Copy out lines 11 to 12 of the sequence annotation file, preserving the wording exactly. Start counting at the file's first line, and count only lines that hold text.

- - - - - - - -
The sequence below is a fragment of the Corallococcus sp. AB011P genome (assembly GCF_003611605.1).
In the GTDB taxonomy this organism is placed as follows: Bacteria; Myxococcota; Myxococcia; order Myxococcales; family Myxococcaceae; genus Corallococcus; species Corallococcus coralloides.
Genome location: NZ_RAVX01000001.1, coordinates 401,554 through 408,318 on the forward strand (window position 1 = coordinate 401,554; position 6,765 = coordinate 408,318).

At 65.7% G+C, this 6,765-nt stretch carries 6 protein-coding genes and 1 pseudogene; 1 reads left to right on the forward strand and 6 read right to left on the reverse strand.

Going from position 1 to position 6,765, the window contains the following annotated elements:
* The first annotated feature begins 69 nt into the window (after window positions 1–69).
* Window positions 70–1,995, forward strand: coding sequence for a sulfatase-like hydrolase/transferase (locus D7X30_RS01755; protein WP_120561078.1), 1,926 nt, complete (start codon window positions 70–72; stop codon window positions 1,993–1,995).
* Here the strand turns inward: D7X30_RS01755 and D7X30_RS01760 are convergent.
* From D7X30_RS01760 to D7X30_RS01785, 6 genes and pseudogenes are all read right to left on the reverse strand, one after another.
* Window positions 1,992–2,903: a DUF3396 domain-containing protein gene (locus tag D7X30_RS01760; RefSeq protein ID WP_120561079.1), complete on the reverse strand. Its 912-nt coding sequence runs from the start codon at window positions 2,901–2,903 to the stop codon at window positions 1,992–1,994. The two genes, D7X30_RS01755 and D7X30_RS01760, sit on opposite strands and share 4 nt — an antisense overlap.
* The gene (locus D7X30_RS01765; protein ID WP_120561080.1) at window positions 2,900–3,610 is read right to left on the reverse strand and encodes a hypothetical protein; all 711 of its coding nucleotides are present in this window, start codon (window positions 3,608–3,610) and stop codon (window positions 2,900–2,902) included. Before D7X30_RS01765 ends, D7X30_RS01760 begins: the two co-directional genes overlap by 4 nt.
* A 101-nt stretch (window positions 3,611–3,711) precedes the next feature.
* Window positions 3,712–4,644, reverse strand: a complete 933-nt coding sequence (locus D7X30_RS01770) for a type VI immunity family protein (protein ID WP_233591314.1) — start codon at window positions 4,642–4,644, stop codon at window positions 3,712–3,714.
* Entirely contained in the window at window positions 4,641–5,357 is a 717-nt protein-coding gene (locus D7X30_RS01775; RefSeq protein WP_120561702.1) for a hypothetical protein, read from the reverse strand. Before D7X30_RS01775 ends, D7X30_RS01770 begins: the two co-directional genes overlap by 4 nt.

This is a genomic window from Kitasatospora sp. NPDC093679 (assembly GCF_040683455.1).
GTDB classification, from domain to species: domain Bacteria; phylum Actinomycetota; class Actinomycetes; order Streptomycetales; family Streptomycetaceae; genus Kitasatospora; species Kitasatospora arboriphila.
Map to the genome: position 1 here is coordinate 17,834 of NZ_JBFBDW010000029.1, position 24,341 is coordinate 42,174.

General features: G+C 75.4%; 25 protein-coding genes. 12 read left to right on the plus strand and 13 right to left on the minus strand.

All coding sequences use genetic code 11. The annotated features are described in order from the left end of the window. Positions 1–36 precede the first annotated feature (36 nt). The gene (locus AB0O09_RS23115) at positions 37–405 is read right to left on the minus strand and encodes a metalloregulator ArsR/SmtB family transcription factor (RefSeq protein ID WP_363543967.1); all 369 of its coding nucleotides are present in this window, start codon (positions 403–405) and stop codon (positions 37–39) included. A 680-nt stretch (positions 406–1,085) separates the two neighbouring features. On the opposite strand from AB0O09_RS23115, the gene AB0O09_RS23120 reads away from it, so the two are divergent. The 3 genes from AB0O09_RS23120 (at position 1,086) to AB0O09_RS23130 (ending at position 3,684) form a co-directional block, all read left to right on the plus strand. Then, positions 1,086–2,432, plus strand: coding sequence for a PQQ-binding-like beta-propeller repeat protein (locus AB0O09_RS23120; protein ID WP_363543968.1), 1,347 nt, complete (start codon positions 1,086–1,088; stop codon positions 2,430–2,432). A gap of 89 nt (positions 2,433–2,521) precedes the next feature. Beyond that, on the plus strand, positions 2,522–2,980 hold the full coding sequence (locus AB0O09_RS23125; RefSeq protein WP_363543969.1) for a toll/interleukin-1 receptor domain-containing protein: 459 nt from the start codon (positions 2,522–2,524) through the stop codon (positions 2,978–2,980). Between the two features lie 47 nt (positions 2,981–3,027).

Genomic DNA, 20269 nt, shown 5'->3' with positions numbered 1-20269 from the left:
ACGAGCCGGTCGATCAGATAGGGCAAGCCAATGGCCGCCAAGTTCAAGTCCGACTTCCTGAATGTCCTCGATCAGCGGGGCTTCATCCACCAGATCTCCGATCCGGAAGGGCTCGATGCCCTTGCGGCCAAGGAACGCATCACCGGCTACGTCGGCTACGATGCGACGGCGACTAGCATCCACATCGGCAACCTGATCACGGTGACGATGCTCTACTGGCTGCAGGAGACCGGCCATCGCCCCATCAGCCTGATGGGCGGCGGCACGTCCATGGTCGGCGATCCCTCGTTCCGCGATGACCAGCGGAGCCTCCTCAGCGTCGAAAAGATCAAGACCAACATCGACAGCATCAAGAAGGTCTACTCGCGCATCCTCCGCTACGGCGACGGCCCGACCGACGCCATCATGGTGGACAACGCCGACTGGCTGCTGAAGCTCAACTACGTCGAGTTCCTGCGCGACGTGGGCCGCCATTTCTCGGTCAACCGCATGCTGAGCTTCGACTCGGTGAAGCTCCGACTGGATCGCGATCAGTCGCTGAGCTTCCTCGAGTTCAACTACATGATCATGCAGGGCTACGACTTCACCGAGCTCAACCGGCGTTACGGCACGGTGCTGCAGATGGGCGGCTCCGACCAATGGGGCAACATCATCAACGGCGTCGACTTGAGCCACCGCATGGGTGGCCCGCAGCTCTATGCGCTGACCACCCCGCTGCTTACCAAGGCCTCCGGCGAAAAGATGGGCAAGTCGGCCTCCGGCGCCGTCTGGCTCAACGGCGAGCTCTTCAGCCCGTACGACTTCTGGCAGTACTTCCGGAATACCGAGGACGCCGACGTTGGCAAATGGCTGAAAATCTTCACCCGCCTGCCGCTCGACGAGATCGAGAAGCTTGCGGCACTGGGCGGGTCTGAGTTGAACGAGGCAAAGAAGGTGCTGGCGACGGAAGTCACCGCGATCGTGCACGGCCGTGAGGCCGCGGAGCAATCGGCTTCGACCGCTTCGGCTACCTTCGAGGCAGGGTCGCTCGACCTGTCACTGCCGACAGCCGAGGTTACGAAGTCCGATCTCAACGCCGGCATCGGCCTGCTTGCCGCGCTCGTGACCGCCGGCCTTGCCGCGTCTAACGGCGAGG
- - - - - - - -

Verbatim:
* The gene (locus D7X30_RS01765; protein ID WP_120561080.1) at window positions 2,900–3,610 is read right to left on the reverse strand and encodes a hypothetical protein; all 711 of its coding nucleotides are present in this window, start codon (window positions 3,608–3,610) and stop codon (window positions 2,900–2,902) included. Before D7X30_RS01765 ends, D7X30_RS01760 begins: the two co-directional genes overlap by 4 nt.
* A 101-nt stretch (window positions 3,611–3,711) precedes the next feature.